The EduTech lockdown

This Internet can support all kinds of content wireless connectivity is cheap and government-subsidized. Yet we still run our schools and colleges like it was 1880. You should be mad as hell.
Written by Dana Blankenhorn, Inactive

I have been covering technology in education since before my daughter was born.

She's now 22.

It has been frustrating. Educational software was obsolete before teachers could be trained on it. Networks were expensive to build and maintain. The fortunate had parents to buy gear for them. The rest suffered.

But now we are on the cusp of a revolution. Clouds and cheap clients make educational computing of high quality as cheap as chips.

We're starting to see some serious competition in the college market, from outfits like the University of Phoenix, Troy University, and dozens of others. WiFi is ubiquitous on most campuses, and many kids take tests online.

So why is it that, instead of embracing the possibilities, educators are consumed by fear? Fear that kids' gear will be broken, fear that kids will use technology to shortcut lectures, fear someone might see a nasty Web page.

Two good examples hit the news this morning.

  1. Northern Arizona University is using RFID tags to compel students into attending mass lectures.
  2. The Lower Merion Schools stand convicted, by their own expert, of taking 50,000 pictures of kids, in their homes, sometimes in their underwear, ostensibly as part of a program to protect free laptops from theft.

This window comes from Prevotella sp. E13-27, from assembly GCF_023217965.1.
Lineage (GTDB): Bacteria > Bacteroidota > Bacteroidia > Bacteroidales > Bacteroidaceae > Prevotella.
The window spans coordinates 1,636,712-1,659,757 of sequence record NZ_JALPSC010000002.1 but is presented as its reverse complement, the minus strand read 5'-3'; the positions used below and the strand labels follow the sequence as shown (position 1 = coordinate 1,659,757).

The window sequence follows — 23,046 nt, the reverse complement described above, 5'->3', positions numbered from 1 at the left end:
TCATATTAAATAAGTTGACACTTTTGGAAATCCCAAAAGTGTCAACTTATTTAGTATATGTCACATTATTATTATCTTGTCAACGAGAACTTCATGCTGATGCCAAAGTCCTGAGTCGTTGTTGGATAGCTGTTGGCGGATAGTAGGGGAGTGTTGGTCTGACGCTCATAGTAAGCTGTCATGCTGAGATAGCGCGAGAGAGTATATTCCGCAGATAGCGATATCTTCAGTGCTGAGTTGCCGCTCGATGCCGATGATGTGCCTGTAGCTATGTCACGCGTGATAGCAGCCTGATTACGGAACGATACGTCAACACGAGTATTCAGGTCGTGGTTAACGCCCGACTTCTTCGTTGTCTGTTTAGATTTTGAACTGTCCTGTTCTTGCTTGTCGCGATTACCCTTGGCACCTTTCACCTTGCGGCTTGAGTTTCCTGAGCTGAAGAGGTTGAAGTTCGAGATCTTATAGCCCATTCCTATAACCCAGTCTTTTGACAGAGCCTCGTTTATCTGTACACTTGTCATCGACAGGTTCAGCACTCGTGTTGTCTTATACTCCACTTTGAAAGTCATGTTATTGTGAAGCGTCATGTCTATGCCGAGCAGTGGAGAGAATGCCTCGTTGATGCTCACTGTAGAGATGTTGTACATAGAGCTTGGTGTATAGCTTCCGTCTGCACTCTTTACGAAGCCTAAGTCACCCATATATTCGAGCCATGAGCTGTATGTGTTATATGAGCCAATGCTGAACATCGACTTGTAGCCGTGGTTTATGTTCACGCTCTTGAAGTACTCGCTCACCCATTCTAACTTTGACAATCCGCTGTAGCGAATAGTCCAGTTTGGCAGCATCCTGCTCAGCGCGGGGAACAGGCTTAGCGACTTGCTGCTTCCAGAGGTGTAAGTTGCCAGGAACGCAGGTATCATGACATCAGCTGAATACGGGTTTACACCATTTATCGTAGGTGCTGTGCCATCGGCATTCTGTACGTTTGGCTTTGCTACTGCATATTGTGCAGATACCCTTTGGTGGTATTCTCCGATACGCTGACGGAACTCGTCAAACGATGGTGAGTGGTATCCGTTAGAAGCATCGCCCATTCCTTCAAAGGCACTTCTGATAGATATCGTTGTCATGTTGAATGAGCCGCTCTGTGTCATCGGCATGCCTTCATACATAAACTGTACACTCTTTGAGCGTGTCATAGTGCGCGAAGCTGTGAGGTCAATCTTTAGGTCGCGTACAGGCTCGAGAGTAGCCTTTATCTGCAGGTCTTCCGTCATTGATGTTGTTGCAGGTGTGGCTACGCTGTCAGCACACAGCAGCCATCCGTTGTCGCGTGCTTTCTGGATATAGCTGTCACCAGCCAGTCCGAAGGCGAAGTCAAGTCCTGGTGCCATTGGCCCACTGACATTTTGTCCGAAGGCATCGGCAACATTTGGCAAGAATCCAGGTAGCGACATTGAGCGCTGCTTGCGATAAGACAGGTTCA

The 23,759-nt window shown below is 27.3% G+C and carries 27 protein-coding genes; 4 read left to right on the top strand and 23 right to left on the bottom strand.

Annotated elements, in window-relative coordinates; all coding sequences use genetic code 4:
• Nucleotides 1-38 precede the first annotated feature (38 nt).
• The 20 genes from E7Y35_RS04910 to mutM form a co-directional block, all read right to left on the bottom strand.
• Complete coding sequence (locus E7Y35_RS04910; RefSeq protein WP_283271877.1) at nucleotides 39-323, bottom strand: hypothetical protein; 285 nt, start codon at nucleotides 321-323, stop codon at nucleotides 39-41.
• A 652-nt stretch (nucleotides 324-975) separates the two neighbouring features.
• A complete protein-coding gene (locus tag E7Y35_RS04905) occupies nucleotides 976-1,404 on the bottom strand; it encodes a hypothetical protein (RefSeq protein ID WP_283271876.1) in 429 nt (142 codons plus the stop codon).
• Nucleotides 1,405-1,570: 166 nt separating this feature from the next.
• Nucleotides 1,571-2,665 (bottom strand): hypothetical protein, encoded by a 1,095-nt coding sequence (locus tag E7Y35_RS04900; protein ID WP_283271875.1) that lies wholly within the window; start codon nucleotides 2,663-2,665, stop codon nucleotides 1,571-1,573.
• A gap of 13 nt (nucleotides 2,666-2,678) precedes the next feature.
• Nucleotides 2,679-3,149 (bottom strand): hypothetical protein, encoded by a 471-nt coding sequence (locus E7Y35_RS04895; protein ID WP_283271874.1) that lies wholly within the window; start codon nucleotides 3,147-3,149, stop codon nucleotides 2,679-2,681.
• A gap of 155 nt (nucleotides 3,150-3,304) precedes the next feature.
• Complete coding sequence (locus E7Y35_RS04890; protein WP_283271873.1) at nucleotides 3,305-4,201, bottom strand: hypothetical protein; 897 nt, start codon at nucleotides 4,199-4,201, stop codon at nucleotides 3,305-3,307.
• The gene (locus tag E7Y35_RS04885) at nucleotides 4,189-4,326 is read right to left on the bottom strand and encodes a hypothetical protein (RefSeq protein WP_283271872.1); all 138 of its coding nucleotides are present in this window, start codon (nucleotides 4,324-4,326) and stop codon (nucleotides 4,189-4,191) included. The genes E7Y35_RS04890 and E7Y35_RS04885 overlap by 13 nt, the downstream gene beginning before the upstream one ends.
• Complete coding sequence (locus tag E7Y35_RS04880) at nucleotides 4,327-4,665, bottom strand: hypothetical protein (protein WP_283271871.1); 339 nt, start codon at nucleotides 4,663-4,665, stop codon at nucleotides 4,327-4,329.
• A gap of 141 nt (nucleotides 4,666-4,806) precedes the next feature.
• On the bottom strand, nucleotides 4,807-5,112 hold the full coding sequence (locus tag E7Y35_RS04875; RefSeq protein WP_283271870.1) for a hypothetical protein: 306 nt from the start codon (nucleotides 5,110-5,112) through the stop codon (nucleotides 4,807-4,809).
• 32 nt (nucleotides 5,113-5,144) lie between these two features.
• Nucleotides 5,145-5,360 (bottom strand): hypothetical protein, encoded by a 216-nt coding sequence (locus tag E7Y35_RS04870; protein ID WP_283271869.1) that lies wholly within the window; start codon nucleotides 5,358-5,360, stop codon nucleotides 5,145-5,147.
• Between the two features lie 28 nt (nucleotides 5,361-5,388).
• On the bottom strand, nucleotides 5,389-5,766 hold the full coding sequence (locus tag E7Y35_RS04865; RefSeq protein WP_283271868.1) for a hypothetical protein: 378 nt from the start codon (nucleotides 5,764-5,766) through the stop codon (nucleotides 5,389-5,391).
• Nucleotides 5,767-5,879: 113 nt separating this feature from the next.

I'm reminded of the fact it costs just as much to make a bad movie as a good one. There are no guarantees.

Part of the problem is there is limited exchange of best practice information among schools or universities. It's as though the good movies weren't being reviewed.

Part of the problem is that educators are human like anyone else. Schools play not to lose, rather than playing to win.

But there's ample paranoia on the other side as well. The Northern Arizona case was followed on Dave Farber's Interesting People list by messages from noted civil libertarians fearful of Big Brotherism. The Lower Merion case must have been the realization of their worst fears.

As important as it may be to improve productivity in health care, which I cover here and at ZDNet, it's more important to improve it in education. We can't afford the current system. Taxpayers are rebelling, and in the face of recession cutting back at every level.

This Internet can support all kinds of content, all kinds of interaction. Wireless connectivity reaches nearly every town, it's cheap, and government-subsidized. Client devices cost less than $500.

Yet we still run our schools and colleges like it was 1880, not 2010. And every technology advance is met by an attitude of, "how might this be misused, and how can I neuter it to maintain the status quo?"

You should be mad as hell.

I continue to believe there are tremendous business opportunities here, expanding the productivity of teachers, delivering standard lessons at rock-bottom prices, and making sure our kids wind up smarter than their parents.

But perhaps at this point I should say, our grandkids.

As they say at the bottom of a good lesson plan, discuss.

This post was originally published on Smartplanet.com

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